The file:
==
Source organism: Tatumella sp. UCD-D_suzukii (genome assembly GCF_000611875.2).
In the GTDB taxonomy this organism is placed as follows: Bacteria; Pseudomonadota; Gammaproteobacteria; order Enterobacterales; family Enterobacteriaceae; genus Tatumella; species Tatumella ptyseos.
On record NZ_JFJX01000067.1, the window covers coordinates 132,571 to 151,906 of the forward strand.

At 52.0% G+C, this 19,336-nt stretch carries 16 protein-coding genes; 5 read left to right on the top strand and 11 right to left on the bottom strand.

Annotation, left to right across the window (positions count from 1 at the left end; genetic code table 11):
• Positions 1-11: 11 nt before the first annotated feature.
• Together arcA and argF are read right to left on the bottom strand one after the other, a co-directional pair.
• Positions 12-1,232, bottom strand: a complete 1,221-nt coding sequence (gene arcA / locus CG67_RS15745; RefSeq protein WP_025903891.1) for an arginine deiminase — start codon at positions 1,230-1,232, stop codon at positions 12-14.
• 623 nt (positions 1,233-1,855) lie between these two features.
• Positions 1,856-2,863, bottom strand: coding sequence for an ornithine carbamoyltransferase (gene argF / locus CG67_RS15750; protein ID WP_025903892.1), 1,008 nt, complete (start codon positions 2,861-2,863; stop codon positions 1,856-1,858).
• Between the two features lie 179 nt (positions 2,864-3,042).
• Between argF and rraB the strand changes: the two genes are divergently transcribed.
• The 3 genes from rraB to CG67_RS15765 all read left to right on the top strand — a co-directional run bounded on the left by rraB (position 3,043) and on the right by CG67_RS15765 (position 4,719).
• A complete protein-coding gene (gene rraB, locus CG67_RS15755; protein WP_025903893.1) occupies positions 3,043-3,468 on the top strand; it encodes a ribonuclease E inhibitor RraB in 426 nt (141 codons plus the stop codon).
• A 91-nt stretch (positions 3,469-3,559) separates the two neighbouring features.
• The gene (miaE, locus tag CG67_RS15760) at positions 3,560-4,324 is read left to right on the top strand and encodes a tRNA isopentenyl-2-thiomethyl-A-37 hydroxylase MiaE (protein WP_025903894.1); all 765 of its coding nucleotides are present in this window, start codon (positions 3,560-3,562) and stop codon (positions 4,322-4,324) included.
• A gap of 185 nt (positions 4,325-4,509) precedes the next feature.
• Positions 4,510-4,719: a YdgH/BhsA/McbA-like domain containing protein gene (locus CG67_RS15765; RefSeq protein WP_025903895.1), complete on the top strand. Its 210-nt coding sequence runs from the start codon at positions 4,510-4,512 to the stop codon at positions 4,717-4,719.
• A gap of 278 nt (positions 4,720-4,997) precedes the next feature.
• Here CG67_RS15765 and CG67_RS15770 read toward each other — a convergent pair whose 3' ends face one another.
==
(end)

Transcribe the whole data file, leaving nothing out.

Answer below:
Source organism: Tatumella sp. UCD-D_suzukii (genome assembly GCF_000611875.2).
In the GTDB taxonomy this organism is placed as follows: Bacteria; Pseudomonadota; Gammaproteobacteria; order Enterobacterales; family Enterobacteriaceae; genus Tatumella; species Tatumella ptyseos.
On record NZ_JFJX01000067.1, the window covers coordinates 132,571 to 151,906 of the forward strand.

At 52.0% G+C, this 19,336-nt stretch carries 16 protein-coding genes; 5 read left to right on the top strand and 11 right to left on the bottom strand.

Annotation, left to right across the window (positions count from 1 at the left end; genetic code table 11):
• Positions 1-11: 11 nt before the first annotated feature.
• Together arcA and argF are read right to left on the bottom strand one after the other, a co-directional pair.
• Positions 12-1,232, bottom strand: a complete 1,221-nt coding sequence (gene arcA / locus CG67_RS15745; RefSeq protein WP_025903891.1) for an arginine deiminase — start codon at positions 1,230-1,232, stop codon at positions 12-14.
• 623 nt (positions 1,233-1,855) lie between these two features.
• Positions 1,856-2,863, bottom strand: coding sequence for an ornithine carbamoyltransferase (gene argF / locus CG67_RS15750; protein ID WP_025903892.1), 1,008 nt, complete (start codon positions 2,861-2,863; stop codon positions 1,856-1,858).
• Between the two features lie 179 nt (positions 2,864-3,042).
• Between argF and rraB the strand changes: the two genes are divergently transcribed.
• The 3 genes from rraB to CG67_RS15765 all read left to right on the top strand — a co-directional run bounded on the left by rraB (position 3,043) and on the right by CG67_RS15765 (position 4,719).
• A complete protein-coding gene (gene rraB, locus CG67_RS15755; protein WP_025903893.1) occupies positions 3,043-3,468 on the top strand; it encodes a ribonuclease E inhibitor RraB in 426 nt (141 codons plus the stop codon).
• A 91-nt stretch (positions 3,469-3,559) separates the two neighbouring features.
• The gene (miaE, locus tag CG67_RS15760) at positions 3,560-4,324 is read left to right on the top strand and encodes a tRNA isopentenyl-2-thiomethyl-A-37 hydroxylase MiaE (protein WP_025903894.1); all 765 of its coding nucleotides are present in this window, start codon (positions 3,560-3,562) and stop codon (positions 4,322-4,324) included.
• A gap of 185 nt (positions 4,325-4,509) precedes the next feature.
• Positions 4,510-4,719: a YdgH/BhsA/McbA-like domain containing protein gene (locus CG67_RS15765; RefSeq protein WP_025903895.1), complete on the top strand. Its 210-nt coding sequence runs from the start codon at positions 4,510-4,512 to the stop codon at positions 4,717-4,719.
• A gap of 278 nt (positions 4,720-4,997) precedes the next feature.
• Here CG67_RS15765 and CG67_RS15770 read toward each other — a convergent pair whose 3' ends face one another.